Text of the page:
Posts Tagged ‘new atheism’

Yep. It doesn’t say anything deep or profound, it doesn’t have a title, and it doesn’t make it as clear as it could when I’m being ironic. But it fits to a rather nice meter. And I’ve already written it now, so it’s too late to do anything about it.

Incidentally, if you know what the meter is called – possibly dactylic heptameter, or something along those lines – or can think of a name for the poem itself, leave me a comment.

Update 15/10/10: The meter is slightly inconsistent between double dactyl and double amphibrach. Thanks, NFQ!



Militant atheists
Writing and lecturing
Speeches and articles
Pressing their case
And permanent smugness
Is what you see written
All over their face

Violent diatribes
Secular bigotry
Bashing religion
They can’t leave it be
Their faith is as strong
As the strongest believer’s
Their hate fills the pages
Of Comment is Free

Muslims and Christians
Have their fanatics whose
Fervours and drives
Smother compassion
Convince them that God thinks
Their zeal is more vital
Than mere human lives

In their eyes it’s noble
To kill and to torture
To punish the heathens
They’ll cross any line
Nothing could make them
Believe for a moment
Their mission’s unholy
Their cause not divine

But oh these New Atheists
Don’t they so smugly
Deride any thinkers
Not on the same page
Isn’t that basically
Just as destructive
As Islamist fury
And Taliban rage

Dawkins is hostile
And antagonistic
He says there’s no god
He’s just too in-your-face
It’s daft to suppose
He’ll convince the believers
By so unabashedly
Stating his case

Instead we should try to
Appease the fanatics
And ask them to lay off
Their heavenly war
Respecting religion
Is surely the answer
Just look at how well
It’s always worked before

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A few weeks ago, I was annoyed by a piece about New Atheism by the editor of New Humanist magazine, Caspar Melville.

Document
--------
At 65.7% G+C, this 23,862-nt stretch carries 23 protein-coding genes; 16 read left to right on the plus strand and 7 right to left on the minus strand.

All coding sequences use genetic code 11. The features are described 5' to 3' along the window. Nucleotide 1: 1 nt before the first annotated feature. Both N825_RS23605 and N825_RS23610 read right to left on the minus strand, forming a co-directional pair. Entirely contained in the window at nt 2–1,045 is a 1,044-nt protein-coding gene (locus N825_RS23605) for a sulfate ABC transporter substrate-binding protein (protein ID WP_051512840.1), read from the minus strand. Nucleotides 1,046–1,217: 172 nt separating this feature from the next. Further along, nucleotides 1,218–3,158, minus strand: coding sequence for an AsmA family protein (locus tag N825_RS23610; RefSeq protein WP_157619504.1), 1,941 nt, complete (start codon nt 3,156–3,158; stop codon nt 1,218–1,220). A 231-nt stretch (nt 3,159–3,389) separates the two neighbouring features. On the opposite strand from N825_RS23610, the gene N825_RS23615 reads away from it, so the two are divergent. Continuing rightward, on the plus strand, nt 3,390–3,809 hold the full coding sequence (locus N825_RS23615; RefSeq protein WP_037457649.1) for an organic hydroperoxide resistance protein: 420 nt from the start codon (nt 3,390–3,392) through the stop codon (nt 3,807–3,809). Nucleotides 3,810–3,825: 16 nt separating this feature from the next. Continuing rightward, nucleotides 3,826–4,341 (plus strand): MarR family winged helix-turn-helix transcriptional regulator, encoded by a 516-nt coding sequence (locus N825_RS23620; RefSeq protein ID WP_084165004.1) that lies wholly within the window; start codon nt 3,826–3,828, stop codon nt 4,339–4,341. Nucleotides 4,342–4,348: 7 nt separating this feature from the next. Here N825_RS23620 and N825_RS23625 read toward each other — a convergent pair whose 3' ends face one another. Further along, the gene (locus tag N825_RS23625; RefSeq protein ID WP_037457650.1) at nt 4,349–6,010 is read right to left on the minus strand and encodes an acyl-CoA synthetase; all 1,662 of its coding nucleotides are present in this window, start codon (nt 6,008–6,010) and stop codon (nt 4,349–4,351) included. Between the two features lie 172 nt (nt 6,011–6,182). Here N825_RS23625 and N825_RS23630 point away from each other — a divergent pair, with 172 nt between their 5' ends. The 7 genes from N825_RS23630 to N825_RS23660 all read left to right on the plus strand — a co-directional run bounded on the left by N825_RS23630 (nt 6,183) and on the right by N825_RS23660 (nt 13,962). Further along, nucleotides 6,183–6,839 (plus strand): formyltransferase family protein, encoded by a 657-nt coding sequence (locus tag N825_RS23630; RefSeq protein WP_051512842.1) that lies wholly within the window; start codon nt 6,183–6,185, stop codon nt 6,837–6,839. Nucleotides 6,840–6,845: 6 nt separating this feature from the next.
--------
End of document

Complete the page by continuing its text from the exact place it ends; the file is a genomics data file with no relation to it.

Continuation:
This week, New Humanist themselves published a counterpoint by Ophelia Benson which I heartily endorse. It’s titled “Friends like these” – a reference to the fact that modern atheism’s enemies are already numerous, and so some of the criticism coming from within the community is distinctly unhelpful.

It’s obviously not the case that internal criticism and debate should be stifled, but it’s disheartening to see so much venom, and so many of the same old straw men being burnt, from the people who are nominally on our side of the discussion that actually matters. Remember, the one about the invisible sky-man who some people think talks to them and cares how we behave.

She also makes the point well that people’s idea of this “new” atheism being militant, strident, and aggressive often seems to be based on things like the discussions in blog comment threads – something which doesn’t exemplify “atheists” so much as “people with an internet connection and an opinion”. Everyone is a dick on the internet. It’s science. SCIENCE.

Case in point: I just read the comments on that very article and now my head hurts. Why do I find this all so frustrating?

Update: Russell Blackford is also busily being right about this.

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Russell Blackford sums up the problems I had with that piece by Caspar Melville, editor of the New Humanist, about the state and direction of New Atheism.

Which is handy, because it means now I don’t have to.

Well, okay, just a bit. Here’s one bit which resonated with me:

Melville seems to think there is something “dangerous” about any degree of solidarity among people who are “critical of religious power and authority and theocracy and irrationalism and superstition and religious exploitation”.

This is what’s annoyed me before about certain anti-Dawkins atheists, who not only like to describe him as some sort of frothing fundamentalist, but pick up on any instance of more than one person agreeing with him simultaneously, and paint it as some kind of sinister rally.

Many of Dawkins’s fans are sensible people. When they agree with him, it’s because they agree with him, not because he is the Leader Who Must Not Be Questioned. He can be fairly criticised, and often is even by those within “the Dawkins camp”.

Of course, not every member of every demographic will always succeed in acting rationally, or arguing without resorting to misplaced emotion and fallacy. No doubt he has supporters who are more fanatical than most of us would see as entirely healthy, and for whom fair criticism might not always get through and be taken on board as it should. But that doesn’t make us all a rabble of fundamentalist sheep.

Caspar wasn’t going that far, certainly. But he seems to be on the verge of siding with those who call it dangerous groupthink whenever there’s a group of people who, well, think the same. The fact that a crowd have gathered to foster a sense of community and express their shared views is not, in itself, antithetical to rational thinking. People are capable of holding onto themselves, even in the midst of other people shouting. Give us some credit.

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